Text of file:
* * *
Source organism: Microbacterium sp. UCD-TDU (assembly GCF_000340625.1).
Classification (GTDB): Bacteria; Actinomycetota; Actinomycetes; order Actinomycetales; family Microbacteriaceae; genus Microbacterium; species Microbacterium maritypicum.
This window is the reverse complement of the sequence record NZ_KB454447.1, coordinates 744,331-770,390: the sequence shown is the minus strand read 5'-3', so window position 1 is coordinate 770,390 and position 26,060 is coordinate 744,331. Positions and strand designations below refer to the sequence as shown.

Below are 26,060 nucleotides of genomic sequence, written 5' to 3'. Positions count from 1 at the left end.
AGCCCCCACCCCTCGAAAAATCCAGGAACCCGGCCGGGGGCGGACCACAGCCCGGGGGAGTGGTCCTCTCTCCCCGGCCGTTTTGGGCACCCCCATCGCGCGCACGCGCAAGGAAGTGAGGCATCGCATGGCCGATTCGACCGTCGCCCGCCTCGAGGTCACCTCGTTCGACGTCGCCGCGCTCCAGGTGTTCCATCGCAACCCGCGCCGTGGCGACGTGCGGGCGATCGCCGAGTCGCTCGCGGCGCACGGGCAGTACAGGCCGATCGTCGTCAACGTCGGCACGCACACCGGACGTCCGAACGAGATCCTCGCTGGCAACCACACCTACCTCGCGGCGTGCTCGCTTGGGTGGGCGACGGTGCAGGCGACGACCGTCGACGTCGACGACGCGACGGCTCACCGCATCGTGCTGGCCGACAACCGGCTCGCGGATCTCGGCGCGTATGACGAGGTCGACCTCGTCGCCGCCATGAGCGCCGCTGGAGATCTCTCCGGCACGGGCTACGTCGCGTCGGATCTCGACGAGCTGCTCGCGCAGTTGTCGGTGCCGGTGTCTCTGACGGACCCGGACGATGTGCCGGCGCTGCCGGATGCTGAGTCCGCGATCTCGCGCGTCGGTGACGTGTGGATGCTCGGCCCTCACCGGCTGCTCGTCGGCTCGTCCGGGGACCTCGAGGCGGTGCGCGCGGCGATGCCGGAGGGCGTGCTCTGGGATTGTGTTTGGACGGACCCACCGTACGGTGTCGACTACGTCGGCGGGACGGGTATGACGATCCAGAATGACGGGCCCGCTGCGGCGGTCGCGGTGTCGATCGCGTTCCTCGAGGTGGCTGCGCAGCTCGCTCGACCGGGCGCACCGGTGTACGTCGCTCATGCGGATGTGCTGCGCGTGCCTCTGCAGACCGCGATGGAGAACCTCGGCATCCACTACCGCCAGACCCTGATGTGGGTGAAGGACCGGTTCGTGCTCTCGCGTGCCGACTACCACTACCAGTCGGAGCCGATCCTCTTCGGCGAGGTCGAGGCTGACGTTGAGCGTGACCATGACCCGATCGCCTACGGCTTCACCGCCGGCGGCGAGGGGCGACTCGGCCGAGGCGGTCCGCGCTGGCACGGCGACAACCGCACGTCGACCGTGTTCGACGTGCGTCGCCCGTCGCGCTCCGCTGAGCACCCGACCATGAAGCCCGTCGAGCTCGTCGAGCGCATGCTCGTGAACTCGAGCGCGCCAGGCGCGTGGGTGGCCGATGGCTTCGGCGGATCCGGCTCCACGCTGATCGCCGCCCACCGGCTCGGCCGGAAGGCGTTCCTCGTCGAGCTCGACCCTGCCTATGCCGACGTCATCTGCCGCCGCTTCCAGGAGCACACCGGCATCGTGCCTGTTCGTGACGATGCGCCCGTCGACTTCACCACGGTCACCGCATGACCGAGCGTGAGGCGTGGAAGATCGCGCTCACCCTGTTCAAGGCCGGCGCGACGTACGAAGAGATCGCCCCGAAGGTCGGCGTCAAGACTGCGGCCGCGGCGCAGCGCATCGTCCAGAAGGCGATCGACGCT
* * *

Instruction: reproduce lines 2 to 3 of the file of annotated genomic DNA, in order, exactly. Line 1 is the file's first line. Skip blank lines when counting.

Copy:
Classification (GTDB): Bacteria; Actinomycetota; Actinomycetes; order Actinomycetales; family Microbacteriaceae; genus Microbacterium; species Microbacterium maritypicum.
This window is the reverse complement of the sequence record NZ_KB454447.1, coordinates 744,331-770,390: the sequence shown is the minus strand read 5'-3', so window position 1 is coordinate 770,390 and position 26,060 is coordinate 744,331. Positions and strand designations below refer to the sequence as shown.